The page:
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Made from oats, lime juice, and water, “Oatzempic” is a new drink that’s going viral on TikTok due to claims it can help people lose weight quickly. Mosuno/Stocksy United
  • TikTok users are claiming that they are losing weight by drinking Oatzempic.
  • They say the drink can help people lose up to 40 pounds in two months.
  • Experts say the blend of oats, water, and lime juice is safe and can help you feel fuller.
  • However, people with diabetes should exercise caution.
  • The effects provided by Oatzempic are not on par with Ozempic.

Getting Ozempic, Wegovy or similar GLP-1 medications without insurance can be quite expensive, with a month’s supply costing in the neighborhood of $1,000.00.

However, the ability of these drugs to help people lose large amounts of weight has created an enormous demand for them. So much so that people who can’t afford the medication have tried to come up with inexpensive alternatives that they can try at home.

Some of the creative, although not always safe and effective, ways that people have sought to mimic the weight loss achieved with GLP-1 medications include laxatives, diet pills, diuretics, and fiber supplements.

Now a new variation of “budget Ozempic” called “Oatzempic” is making the rounds on TikTok.

One user, TheChorroKing, claims to have lost 40 pounds in just two months using the method.

Yet others are following his lead, chugging down daily Oatzempic drinks and reporting back to TikTok how much weight they’ve lost.

But what is Oatzempic and can it really help you lose large amounts of weight quickly?

According to Lauren Mahesri, RDN, LD, from The Pediatric Dietitian, the Oatzempic trend first appeared on TikTok.

To make Oatzempic, people dump 1/2 cup oats, 1 cup water, and the juice of 1/2 lime into a blender.

“The theory is that the fiber in the oats and the citric acid in the lime juice are both subtle appetite suppressants,” said Mahesri, “which keep you from eating excess calories throughout the day.

“Because fiber takes longer to digest, it slows [the] rate of digestion down slightly, which ‘mimics’ what Ozempic does,” she explained.

Given the unsafe extremes embraced by many TikTokers, it’s natural to wonder whether the Oatzempic method is safe.

Unlike most health trends on social media Mahesri that Oatzempic at least has whole food ingredients.

“There is no suspicious ‘proprietary blend’ of unknown supplements like most health-claiming powders,” Mahesri said.

However, she does suggest approaching Oatzempic with caution if you are living with diabetes since it could increase your blood sugar.

Oats can spike blood sugar in many people, especially if using instant oats and blending them, rather than eating whole steel-cut oats in their natural form.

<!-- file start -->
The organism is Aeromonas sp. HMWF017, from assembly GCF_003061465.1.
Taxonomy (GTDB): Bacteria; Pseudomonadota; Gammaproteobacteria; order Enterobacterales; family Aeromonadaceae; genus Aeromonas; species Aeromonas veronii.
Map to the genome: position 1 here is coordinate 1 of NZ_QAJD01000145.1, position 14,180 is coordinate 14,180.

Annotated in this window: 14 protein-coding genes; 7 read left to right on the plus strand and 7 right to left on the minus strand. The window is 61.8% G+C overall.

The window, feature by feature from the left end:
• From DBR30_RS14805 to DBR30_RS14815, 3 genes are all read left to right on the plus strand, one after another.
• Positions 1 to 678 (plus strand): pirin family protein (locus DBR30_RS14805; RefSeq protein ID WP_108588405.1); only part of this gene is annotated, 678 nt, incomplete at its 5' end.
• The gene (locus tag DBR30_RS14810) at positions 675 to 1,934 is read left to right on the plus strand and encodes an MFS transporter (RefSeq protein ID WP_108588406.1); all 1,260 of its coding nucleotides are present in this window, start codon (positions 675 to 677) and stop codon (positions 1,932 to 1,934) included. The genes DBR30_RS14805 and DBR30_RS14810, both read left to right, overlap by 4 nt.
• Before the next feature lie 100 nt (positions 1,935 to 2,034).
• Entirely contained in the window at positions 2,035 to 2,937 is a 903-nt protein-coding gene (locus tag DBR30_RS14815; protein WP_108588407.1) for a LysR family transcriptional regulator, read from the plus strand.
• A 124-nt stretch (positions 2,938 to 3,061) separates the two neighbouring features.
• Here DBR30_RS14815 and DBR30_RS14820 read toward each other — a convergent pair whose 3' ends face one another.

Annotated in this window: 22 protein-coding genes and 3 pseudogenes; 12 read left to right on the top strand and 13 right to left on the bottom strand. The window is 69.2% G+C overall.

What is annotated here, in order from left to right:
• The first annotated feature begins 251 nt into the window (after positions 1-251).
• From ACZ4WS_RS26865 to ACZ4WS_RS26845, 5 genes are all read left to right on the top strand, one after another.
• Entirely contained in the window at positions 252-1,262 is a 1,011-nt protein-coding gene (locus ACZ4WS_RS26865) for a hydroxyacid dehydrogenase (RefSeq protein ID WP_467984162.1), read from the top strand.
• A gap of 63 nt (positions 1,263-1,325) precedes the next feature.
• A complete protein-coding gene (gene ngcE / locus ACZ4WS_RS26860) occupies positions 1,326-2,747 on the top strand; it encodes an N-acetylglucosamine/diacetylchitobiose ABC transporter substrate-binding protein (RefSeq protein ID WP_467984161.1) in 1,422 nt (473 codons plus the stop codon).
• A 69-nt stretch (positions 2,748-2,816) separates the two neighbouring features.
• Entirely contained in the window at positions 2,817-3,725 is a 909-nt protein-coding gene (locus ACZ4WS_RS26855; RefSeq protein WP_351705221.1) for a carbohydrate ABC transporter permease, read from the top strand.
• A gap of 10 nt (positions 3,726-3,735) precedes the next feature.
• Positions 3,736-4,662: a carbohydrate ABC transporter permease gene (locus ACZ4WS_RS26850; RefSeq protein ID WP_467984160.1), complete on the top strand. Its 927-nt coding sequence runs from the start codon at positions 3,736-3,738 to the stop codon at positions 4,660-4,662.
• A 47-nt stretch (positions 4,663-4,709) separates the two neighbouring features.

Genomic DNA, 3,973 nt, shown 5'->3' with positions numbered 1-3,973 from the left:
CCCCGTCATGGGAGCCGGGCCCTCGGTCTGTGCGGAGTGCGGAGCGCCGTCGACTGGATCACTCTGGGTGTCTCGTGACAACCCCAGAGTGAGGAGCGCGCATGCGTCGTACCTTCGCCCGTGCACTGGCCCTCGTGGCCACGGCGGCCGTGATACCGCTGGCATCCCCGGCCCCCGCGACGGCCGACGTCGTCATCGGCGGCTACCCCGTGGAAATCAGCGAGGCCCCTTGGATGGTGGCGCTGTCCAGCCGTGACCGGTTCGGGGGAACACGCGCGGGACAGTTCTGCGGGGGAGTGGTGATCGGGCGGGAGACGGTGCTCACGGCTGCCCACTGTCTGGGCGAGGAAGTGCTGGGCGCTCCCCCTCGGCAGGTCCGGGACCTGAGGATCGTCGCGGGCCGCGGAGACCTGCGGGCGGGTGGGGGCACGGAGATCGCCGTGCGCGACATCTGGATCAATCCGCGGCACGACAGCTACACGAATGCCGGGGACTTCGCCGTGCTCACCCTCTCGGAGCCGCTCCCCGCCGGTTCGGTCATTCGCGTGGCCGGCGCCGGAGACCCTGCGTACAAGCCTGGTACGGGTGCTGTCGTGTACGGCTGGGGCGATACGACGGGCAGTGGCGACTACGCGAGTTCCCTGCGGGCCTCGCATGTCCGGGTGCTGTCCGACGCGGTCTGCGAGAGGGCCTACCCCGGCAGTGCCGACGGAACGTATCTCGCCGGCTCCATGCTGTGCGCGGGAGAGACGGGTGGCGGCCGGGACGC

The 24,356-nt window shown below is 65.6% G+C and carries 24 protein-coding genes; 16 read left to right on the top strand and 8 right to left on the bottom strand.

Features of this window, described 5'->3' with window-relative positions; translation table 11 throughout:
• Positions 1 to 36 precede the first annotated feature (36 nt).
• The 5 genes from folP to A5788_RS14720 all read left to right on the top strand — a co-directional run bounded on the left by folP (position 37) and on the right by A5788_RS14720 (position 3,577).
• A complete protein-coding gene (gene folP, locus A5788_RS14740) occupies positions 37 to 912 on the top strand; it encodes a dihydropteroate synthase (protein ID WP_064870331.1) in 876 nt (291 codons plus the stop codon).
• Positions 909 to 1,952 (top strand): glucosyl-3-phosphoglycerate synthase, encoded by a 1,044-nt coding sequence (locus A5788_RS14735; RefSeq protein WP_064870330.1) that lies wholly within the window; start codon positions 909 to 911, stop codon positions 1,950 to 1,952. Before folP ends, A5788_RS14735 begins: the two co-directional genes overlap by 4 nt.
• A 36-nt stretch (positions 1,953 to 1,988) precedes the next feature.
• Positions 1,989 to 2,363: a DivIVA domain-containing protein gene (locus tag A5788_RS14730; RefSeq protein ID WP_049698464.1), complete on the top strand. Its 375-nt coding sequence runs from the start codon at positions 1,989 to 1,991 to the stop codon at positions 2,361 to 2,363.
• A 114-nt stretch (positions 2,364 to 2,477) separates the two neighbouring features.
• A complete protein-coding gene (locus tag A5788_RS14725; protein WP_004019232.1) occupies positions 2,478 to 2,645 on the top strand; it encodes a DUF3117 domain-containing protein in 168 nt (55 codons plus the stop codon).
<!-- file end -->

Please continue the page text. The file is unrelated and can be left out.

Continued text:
Even for those who are not living with dibetes, regular blood sugar spikes are not healthy.

Spikes are often followed by crashes, which then lead to more cravings for carbohydrates, which can then create a vicious cycle and lead to insulin resistance and eventually diabetes and obesity if not managed.

Jill Barat, PharmD, with Pharmedico Pharmacy, also expressed concerns that some people might get the false impression that Oatzempic is a genuine alternative to diabetes medications like Ozempic. “[I]t is not,” she stated.

Additionally, Barat noted that extreme rapid weight loss isn’t healthy.

“When using a healthy diet and exercise to lose weight, you can expect to lose 1-2 pounds per week when done correctly,” she remarked. “5 pounds a week is just way too rapid to be true or even safe.”

When it comes to weight loss, Barat said you’re just as likely to lose weight by eating a bowl of oatmeal for breakfast every morning.

Rapid weight loss is unlikely with Oatzempic and wouldn’t be safe even if it were possible.

“That being said, oatmeal can be a good choice for people looking to adjust their diet to lose weight,” Barat continued. “Oatmeal contains vitamins, minerals, some protein, and lots of fiber.”

When oatmeal is mixed with water, it can take on a gel-like consistency, she explained, which can help you feel full for longer and lessen your appetite.

However, this doesn’t mean that it will provide you with the same benefits as Ozempic.

Barat said that any claims of the viral smoothie being on par with GLP-1 medications are simple not trure.

“But I do encourage people to consider oatmeal as a healthy and filling breakfast meal anyway,” she said.

TikTok users are claiming that a blend of oatmeal, water, and lime juice can help people lose large amounts of weight quickly — as much as 40 pounds in two months.

The theory behind Oatzempic is that the fiber found in oatmeal can keep people feeling full for longer and the citric acid in lime juice can suppress appetite.

However, experts say losing weight too quickly is unhealthy and Oatzempic may pose additional risks for people living with diabetes, as it can spike blood sugar.

Additionally, health experts note that the promises that Oatzempic will provide equivalent benefits to GLP-1 medications like Ozempic are not true.